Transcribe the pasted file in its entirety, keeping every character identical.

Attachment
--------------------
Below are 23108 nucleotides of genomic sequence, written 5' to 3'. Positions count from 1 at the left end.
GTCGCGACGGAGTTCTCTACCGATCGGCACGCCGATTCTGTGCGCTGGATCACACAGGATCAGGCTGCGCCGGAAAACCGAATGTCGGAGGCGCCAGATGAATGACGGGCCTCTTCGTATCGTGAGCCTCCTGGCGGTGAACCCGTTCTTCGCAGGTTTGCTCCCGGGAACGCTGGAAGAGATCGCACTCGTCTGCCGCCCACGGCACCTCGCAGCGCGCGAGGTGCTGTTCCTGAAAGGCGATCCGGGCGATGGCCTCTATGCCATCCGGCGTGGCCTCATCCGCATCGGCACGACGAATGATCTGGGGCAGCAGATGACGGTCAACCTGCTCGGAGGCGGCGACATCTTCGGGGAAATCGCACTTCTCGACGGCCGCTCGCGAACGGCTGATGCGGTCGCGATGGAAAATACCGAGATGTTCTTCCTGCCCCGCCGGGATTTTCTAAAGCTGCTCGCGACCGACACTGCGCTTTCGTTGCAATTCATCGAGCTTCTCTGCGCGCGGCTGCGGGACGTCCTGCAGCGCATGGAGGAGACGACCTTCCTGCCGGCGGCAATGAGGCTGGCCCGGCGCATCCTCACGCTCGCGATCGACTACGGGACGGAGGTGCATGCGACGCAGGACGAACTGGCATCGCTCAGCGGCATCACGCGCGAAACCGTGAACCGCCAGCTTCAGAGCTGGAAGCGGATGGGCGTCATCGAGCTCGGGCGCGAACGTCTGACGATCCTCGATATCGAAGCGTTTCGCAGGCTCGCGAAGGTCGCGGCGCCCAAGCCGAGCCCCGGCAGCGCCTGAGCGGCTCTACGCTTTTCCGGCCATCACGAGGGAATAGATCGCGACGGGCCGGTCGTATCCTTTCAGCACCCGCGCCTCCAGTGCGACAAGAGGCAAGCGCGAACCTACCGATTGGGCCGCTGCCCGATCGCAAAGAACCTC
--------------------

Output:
Below are 23108 nucleotides of genomic sequence, written 5' to 3'. Positions count from 1 at the left end.
GTCGCGACGGAGTTCTCTACCGATCGGCACGCCGATTCTGTGCGCTGGATCACACAGGATCAGGCTGCGCCGGAAAACCGAATGTCGGAGGCGCCAGATGAATGACGGGCCTCTTCGTATCGTGAGCCTCCTGGCGGTGAACCCGTTCTTCGCAGGTTTGCTCCCGGGAACGCTGGAAGAGATCGCACTCGTCTGCCGCCCACGGCACCTCGCAGCGCGCGAGGTGCTGTTCCTGAAAGGCGATCCGGGCGATGGCCTCTATGCCATCCGGCGTGGCCTCATCCGCATCGGCACGACGAATGATCTGGGGCAGCAGATGACGGTCAACCTGCTCGGAGGCGGCGACATCTTCGGGGAAATCGCACTTCTCGACGGCCGCTCGCGAACGGCTGATGCGGTCGCGATGGAAAATACCGAGATGTTCTTCCTGCCCCGCCGGGATTTTCTAAAGCTGCTCGCGACCGACACTGCGCTTTCGTTGCAATTCATCGAGCTTCTCTGCGCGCGGCTGCGGGACGTCCTGCAGCGCATGGAGGAGACGACCTTCCTGCCGGCGGCAATGAGGCTGGCCCGGCGCATCCTCACGCTCGCGATCGACTACGGGACGGAGGTGCATGCGACGCAGGACGAACTGGCATCGCTCAGCGGCATCACGCGCGAAACCGTGAACCGCCAGCTTCAGAGCTGGAAGCGGATGGGCGTCATCGAGCTCGGGCGCGAACGTCTGACGATCCTCGATATCGAAGCGTTTCGCAGGCTCGCGAAGGTCGCGGCGCCCAAGCCGAGCCCCGGCAGCGCCTGAGCGGCTCTACGCTTTTCCGGCCATCACGAGGGAATAGATCGCGACGGGCCGGTCGTATCCTTTCAGCACCCGCGCCTCCAGTGCGACAAGAGGCAAGCGCGAACCTACCGATTGGGCCGCTGCCCGATCGCAAAGAACCTC